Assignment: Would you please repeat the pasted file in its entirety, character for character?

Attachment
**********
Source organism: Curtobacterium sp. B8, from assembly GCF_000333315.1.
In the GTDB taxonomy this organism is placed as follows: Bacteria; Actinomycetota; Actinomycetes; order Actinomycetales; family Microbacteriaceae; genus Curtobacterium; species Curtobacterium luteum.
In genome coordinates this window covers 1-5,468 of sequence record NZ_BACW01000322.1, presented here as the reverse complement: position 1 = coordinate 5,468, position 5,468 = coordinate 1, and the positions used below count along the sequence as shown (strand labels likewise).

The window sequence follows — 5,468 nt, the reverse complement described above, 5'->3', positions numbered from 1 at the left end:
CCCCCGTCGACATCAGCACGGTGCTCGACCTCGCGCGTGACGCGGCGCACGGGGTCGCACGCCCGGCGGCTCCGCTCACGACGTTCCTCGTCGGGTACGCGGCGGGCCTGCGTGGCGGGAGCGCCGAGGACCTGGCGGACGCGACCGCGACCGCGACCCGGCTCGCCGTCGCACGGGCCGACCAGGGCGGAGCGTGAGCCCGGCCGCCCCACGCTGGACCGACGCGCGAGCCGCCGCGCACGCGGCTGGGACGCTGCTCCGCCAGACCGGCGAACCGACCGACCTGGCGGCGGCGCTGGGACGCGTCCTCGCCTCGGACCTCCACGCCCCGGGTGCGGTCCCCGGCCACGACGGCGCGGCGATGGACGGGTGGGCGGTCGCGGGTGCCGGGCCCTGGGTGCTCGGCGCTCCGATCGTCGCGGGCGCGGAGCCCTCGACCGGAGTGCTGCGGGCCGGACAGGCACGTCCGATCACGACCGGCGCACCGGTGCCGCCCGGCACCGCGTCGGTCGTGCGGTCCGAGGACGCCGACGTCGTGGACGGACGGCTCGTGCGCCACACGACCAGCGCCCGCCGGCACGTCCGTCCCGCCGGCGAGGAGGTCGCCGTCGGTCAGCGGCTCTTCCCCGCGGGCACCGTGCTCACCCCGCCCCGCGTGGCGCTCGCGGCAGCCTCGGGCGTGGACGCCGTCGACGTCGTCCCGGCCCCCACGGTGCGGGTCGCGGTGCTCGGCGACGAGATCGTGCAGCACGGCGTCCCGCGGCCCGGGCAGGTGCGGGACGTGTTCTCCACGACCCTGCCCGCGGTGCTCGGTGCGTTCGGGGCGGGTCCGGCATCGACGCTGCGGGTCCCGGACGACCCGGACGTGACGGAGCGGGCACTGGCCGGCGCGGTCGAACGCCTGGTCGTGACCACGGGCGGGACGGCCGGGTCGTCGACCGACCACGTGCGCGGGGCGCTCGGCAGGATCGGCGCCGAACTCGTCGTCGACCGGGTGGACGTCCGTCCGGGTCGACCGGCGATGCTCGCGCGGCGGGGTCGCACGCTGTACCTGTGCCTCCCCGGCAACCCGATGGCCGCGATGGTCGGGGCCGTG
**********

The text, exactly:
Source organism: Curtobacterium sp. B8, from assembly GCF_000333315.1.
In the GTDB taxonomy this organism is placed as follows: Bacteria; Actinomycetota; Actinomycetes; order Actinomycetales; family Microbacteriaceae; genus Curtobacterium; species Curtobacterium luteum.
In genome coordinates this window covers 1-5,468 of sequence record NZ_BACW01000322.1, presented here as the reverse complement: position 1 = coordinate 5,468, position 5,468 = coordinate 1, and the positions used below count along the sequence as shown (strand labels likewise).

The window sequence follows — 5,468 nt, the reverse complement described above, 5'->3', positions numbered from 1 at the left end:
CCCCCGTCGACATCAGCACGGTGCTCGACCTCGCGCGTGACGCGGCGCACGGGGTCGCACGCCCGGCGGCTCCGCTCACGACGTTCCTCGTCGGGTACGCGGCGGGCCTGCGTGGCGGGAGCGCCGAGGACCTGGCGGACGCGACCGCGACCGCGACCCGGCTCGCCGTCGCACGGGCCGACCAGGGCGGAGCGTGAGCCCGGCCGCCCCACGCTGGACCGACGCGCGAGCCGCCGCGCACGCGGCTGGGACGCTGCTCCGCCAGACCGGCGAACCGACCGACCTGGCGGCGGCGCTGGGACGCGTCCTCGCCTCGGACCTCCACGCCCCGGGTGCGGTCCCCGGCCACGACGGCGCGGCGATGGACGGGTGGGCGGTCGCGGGTGCCGGGCCCTGGGTGCTCGGCGCTCCGATCGTCGCGGGCGCGGAGCCCTCGACCGGAGTGCTGCGGGCCGGACAGGCACGTCCGATCACGACCGGCGCACCGGTGCCGCCCGGCACCGCGTCGGTCGTGCGGTCCGAGGACGCCGACGTCGTGGACGGACGGCTCGTGCGCCACACGACCAGCGCCCGCCGGCACGTCCGTCCCGCCGGCGAGGAGGTCGCCGTCGGTCAGCGGCTCTTCCCCGCGGGCACCGTGCTCACCCCGCCCCGCGTGGCGCTCGCGGCAGCCTCGGGCGTGGACGCCGTCGACGTCGTCCCGGCCCCCACGGTGCGGGTCGCGGTGCTCGGCGACGAGATCGTGCAGCACGGCGTCCCGCGGCCCGGGCAGGTGCGGGACGTGTTCTCCACGACCCTGCCCGCGGTGCTCGGTGCGTTCGGGGCGGGTCCGGCATCGACGCTGCGGGTCCCGGACGACCCGGACGTGACGGAGCGGGCACTGGCCGGCGCGGTCGAACGCCTGGTCGTGACCACGGGCGGGACGGCCGGGTCGTCGACCGACCACGTGCGCGGGGCGCTCGGCAGGATCGGCGCCGAACTCGTCGTCGACCGGGTGGACGTCCGTCCGGGTCGACCGGCGATGCTCGCGCGGCGGGGTCGCACGCTGTACCTGTGCCTCCCCGGCAACCCGATGGCCGCGATGGTCGGGGCCGTG